Loneliness is a very powerful trigger. It can trigger stress and it can trigger depression, or a depressive episode. All of these reactions, when drawn out, come with negative health consequences. For clinicians addressing these problems, it can be difficult to untangle the influence of one on the other.
Putting loneliness aside for a moment and looking at the bigger picture, what is clear is that more Americans than ever before are stressed, depressed and anxiety-ridden. Though the word "stress" was coined only more than 50 years ago, it still lacks a definition that everyone agrees upon. According to U.S. Centers for Disease Control and Prevention, an estimated 8.3 million American adults suffer from serious psychological distress. This equates to approximately 3.4 percent of the U.S. population. Serious psychological distress is an umbrella term for a condition that runs from general hopelessness and nervousness all the way up to diagnosable conditions such as depression and anxiety.
Stress is part of life. It is not necessarily a bad thing. It can play an important function in motivating people to be alert, energetic and focused. This is especially true in times of trouble. Yet when we let stress become a constant presence, it can wreak havoc on our bodies. It can weaken the immune system and increase inflammation, both of which can raise your risk of cardiovascular disease, heart attack and stroke. Chronic stress also can lead to other issues that indirectly affect heart health, like higher blood pressure. It can lead to diabetes. Stress also tends to increase over a lifetime. Chronic stress can have a silent, yet dangerous, impact on health.
According to researchers from the Centers for Disease Control and Prevention, the more a person suffered in childhood -- things like physical, emotional or sexual abuse, mental illness in a parent, divorce, neglect and domestic violence -- the more likely he or she was to also suffer from chronic stress-related health problems. Researchers at NYU who conducted an evaluation of this federal health data determined that the increase in stress related health issues is likely a lasting after-effect of the Great Recession that began in late 2007. This stress-filled time continues to cause long-term emotional damage to many Americans. When these issues are not resolved, they pile up, creating a cumulative dose of adversity.
The good news is that chronic stress is a treatable condition. A proven way to combat ongoing stress is to adopt a regular stress management program and there are many approaches available. Yet so many people do not seek out care. The problem may be even more critical when it comes to depressive disorders.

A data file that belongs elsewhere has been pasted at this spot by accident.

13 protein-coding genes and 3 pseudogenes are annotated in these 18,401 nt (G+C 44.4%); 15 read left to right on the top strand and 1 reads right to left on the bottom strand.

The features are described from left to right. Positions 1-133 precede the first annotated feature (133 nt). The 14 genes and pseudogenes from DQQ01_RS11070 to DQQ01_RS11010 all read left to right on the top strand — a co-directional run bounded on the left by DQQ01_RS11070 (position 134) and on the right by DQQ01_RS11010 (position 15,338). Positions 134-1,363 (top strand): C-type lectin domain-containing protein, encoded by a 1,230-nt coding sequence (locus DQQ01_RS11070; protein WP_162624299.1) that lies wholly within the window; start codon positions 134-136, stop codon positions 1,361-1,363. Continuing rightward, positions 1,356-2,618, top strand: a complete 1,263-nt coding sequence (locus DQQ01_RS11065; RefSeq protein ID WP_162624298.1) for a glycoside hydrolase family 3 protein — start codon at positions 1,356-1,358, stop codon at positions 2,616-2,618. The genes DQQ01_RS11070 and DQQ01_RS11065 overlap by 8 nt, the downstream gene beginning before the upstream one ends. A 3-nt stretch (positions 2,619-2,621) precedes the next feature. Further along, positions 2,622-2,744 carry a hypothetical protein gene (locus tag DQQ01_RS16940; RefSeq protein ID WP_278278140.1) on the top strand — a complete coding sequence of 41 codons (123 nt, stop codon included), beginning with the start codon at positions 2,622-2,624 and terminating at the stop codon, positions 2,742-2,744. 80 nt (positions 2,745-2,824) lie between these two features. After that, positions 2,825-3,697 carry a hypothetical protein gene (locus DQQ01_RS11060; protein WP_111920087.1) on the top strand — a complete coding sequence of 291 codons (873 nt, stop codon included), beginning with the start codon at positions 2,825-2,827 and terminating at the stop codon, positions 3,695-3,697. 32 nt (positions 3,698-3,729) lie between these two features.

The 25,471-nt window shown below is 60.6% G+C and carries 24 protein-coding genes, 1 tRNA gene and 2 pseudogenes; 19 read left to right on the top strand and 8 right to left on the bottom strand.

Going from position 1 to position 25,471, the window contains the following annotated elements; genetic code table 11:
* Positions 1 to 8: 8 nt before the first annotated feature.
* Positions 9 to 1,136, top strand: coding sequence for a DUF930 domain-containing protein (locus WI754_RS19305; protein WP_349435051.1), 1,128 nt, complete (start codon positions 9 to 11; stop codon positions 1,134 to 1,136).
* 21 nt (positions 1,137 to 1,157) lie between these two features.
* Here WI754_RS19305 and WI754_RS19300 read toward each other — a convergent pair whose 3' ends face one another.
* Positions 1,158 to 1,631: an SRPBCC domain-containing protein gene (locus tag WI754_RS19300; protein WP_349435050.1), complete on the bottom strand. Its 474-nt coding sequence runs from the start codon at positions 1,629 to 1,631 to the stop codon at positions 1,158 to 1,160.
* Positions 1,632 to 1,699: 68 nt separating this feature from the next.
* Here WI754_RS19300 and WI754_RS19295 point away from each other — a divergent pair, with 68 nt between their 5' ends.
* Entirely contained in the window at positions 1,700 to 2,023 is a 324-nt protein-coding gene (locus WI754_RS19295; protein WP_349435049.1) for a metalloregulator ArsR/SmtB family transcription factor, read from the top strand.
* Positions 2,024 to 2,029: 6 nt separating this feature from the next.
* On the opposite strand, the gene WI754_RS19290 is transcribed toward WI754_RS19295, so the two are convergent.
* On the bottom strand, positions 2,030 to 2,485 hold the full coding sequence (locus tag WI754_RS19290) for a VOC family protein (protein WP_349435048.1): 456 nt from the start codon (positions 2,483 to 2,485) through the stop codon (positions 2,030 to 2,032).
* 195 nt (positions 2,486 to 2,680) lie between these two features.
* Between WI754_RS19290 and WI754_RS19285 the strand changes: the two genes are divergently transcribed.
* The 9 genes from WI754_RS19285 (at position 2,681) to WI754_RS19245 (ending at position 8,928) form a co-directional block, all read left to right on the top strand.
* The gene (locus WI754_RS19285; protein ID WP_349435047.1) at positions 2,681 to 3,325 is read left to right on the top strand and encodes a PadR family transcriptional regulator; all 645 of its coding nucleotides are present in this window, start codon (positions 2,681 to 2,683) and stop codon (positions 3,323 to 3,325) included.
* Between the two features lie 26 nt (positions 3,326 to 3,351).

"Mental illness is on the rise. Suicide is on the rise. And access to care for the mentally ill is getting worse," Judith Weissman, a research manager in the department of medicine at NYU Langone Medical Center in New York City told NPR News last April.
Common mental disorders are also increasing worldwide. According to a study led by the United Nations health agency, depression and anxiety disorders cost the global economy $1 trillion each year. It was also determined that every one dollar invested in scaling up treatment leads to a return of four dollars in better health and ability to work. According to a study of more than 50,000 people in 21 countries an estimated 350 million people are affected by depression, and the vast majority of them do not get treatment for their condition either due to stigma or due to a lack of knowledge.
Imagine a world without depression. UCLA is one of at least 19 institutions - including Carnegie Mellon University and Indiana University, attempting to end the disease entirely. UCLA recently announced that the school is dedicating an estimated $500 million to the endeavor to understand the genetic and environmental factors that play into depression.
The current approach to the problem is scaling up treatment, primarily psychosocial counseling and antidepressant medication.
According to a new analysis of federal data by The New York Times, long-term use of antidepressants is surging in the United States. The rate has almost doubled since 2010, and more than tripled since 2000. Nearly 25 million adults have been on antidepressants for at least two years, a 60 percent increase since 2010. The drugs initially were approved for short-term use for treatment for episodic mood problems, to be taken for six to nine months, enough to get through a crisis, and no more.
As far back as the mid-1990s, leading psychiatrists recognized withdrawal as a potential problem for patients taking modern antidepressants. Yet withdrawal from taking these powerful drugs was never a focus of drug makers or government regulators. The medical profession currently has no good answer for people struggling to stop taking the drugs. It also has no scientifically backed guidelines, no means to determine who is at highest risk, as well as no way to tailor appropriate strategies to individuals.
According to the New York Times report, many patients who try to stop taking the drugs often say they cannot. In a recent survey of 250 long-term users of psychiatric drugs, about half who wound down their prescriptions rated the withdrawal as severe. Nearly half who tried to quit could not do so because of these symptoms. In another study of 180 long time antidepressant users withdrawal symptoms were reported by more than 130.
Let us hope the cure for depression comes sooner rather than later.
Chuck Norris' weekly column about health and fitness, "C Force," can be found at creators.com.